A further meeting of Germany’s economic steering committee slated for tomorrow (9 June) could finally determine if GM division Opel is successful in its EUR1.3bn (US$1.55bn) loan guarantee request.
Of all the countries potentially backing Opel with financial guarantees to ensure its restructuring, it is Germany that appears to be the most reluctant, with the steering committee postponing any decision several times, the latest being last Friday (4 June).
Germany, as is the case with many of its European neighbours, is gripped in the middle of painful budget cuts in a bid to trim its economic deficit.
As a result, widespread speculation in the domestic arena has raised the possibility the government may turn down Opel’s request.
“They have now set a new [steering committee] meeting for tomorrow – I don’t know what may or not happen,” a GM spokesman in Germany told just-auto.
“The delay on Friday came as a surprise to many people. [Economics minister] Rainer Bruderle is the one formally making the decision after the meeting. I don’t know whether it will be immediately afterwards or whether he will sleep on it.”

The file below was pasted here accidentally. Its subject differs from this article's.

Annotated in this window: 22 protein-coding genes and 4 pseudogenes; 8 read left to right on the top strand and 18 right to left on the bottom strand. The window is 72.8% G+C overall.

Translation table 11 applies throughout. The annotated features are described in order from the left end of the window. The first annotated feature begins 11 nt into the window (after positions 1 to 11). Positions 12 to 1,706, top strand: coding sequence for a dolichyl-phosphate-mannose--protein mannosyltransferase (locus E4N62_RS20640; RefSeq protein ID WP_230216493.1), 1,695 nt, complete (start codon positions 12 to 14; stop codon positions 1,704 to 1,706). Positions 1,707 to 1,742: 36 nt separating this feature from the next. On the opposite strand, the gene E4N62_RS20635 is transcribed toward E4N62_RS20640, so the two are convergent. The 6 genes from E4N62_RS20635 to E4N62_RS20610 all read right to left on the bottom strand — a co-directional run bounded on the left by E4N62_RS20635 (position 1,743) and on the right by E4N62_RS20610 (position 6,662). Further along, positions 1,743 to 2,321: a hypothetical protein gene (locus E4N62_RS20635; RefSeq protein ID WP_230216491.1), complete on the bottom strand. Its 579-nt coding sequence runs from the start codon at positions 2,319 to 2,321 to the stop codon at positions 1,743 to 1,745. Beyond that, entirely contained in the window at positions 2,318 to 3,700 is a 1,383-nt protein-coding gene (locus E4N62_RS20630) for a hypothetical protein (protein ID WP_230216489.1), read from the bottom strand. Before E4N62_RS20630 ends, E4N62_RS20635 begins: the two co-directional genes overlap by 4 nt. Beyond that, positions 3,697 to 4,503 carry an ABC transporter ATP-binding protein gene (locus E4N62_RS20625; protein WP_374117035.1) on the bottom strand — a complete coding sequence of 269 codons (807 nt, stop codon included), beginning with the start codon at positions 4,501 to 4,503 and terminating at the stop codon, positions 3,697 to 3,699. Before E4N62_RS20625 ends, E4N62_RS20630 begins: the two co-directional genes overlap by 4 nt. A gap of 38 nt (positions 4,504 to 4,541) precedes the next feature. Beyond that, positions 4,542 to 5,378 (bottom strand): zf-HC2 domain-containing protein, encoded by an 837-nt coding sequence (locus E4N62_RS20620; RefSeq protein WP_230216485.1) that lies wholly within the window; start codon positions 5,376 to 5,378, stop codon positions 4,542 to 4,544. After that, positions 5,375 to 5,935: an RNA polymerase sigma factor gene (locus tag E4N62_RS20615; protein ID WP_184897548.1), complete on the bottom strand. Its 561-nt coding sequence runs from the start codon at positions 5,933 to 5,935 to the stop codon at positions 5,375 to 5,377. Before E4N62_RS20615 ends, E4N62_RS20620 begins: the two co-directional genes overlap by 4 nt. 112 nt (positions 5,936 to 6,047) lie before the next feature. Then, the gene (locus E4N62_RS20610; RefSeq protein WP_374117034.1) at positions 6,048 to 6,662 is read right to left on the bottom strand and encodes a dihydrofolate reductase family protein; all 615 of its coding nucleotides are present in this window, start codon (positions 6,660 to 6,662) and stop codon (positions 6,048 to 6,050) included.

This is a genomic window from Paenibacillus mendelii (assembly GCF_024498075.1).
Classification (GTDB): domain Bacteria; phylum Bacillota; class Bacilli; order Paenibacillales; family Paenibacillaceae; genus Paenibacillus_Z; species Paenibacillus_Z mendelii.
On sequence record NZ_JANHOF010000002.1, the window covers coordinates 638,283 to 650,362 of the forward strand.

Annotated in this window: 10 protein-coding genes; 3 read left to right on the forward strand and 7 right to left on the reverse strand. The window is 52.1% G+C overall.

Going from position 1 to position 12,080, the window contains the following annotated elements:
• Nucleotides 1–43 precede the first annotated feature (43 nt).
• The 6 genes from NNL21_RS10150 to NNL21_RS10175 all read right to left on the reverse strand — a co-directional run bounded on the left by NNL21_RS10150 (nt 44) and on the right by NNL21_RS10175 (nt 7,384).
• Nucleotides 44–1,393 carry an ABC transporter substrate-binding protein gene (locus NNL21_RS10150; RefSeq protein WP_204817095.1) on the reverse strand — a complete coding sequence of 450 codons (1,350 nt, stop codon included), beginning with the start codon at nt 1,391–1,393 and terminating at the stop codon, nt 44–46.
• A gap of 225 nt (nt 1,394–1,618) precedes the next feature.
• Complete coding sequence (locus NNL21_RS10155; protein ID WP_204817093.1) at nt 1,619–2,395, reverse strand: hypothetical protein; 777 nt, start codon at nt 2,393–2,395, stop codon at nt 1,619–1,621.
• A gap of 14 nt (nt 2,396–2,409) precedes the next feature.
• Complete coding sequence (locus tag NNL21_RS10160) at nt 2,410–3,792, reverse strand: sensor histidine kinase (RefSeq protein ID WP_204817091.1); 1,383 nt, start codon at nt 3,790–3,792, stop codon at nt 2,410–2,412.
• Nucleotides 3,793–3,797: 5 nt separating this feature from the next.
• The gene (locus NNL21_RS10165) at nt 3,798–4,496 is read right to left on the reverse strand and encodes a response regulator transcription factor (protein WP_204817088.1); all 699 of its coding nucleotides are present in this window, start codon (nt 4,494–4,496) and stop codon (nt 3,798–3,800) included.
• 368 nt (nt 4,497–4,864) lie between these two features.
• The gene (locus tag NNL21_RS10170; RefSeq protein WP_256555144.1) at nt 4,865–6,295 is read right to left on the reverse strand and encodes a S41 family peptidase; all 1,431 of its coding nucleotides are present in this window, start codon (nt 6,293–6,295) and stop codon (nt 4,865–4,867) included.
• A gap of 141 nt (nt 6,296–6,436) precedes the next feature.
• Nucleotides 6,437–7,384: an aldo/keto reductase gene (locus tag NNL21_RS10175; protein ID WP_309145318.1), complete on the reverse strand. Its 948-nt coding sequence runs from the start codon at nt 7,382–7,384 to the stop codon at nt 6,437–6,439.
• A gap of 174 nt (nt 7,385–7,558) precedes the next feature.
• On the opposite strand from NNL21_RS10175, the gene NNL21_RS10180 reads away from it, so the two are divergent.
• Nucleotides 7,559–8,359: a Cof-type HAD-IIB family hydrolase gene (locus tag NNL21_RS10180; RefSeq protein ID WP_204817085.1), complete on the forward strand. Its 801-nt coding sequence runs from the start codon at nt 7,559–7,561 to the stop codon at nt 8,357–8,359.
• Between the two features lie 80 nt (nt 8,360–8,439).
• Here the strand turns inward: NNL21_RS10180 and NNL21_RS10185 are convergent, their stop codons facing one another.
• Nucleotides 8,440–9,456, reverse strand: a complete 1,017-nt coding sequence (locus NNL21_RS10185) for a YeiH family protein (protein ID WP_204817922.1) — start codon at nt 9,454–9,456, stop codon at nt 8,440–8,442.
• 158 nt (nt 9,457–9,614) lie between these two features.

Despite the uncertainty surrounding Germany’s decision, Opel had some positive news today with sources in the Aragon regional government telling just-auto it would provide EUR160m (US$191m) in loan guarantees to the carmaker.
As well as the regional aid, GM has also asked for assistance from the Spanish government, although the authorities in Madrid continue to consider its request.
A statement sent to just-auto by the Spanish ministry of industry, tourism and commerce said: “The Spanish government has always manifested it is willing to grant financial endorsement to General Motors for restructuring purposes, having said that, on condition that the company approves an industrial plan which guarantees future economic viability.
“This intention has not been altered. The company’s situation and requirements is being studied at present, for which it is too early to forward specific figures.”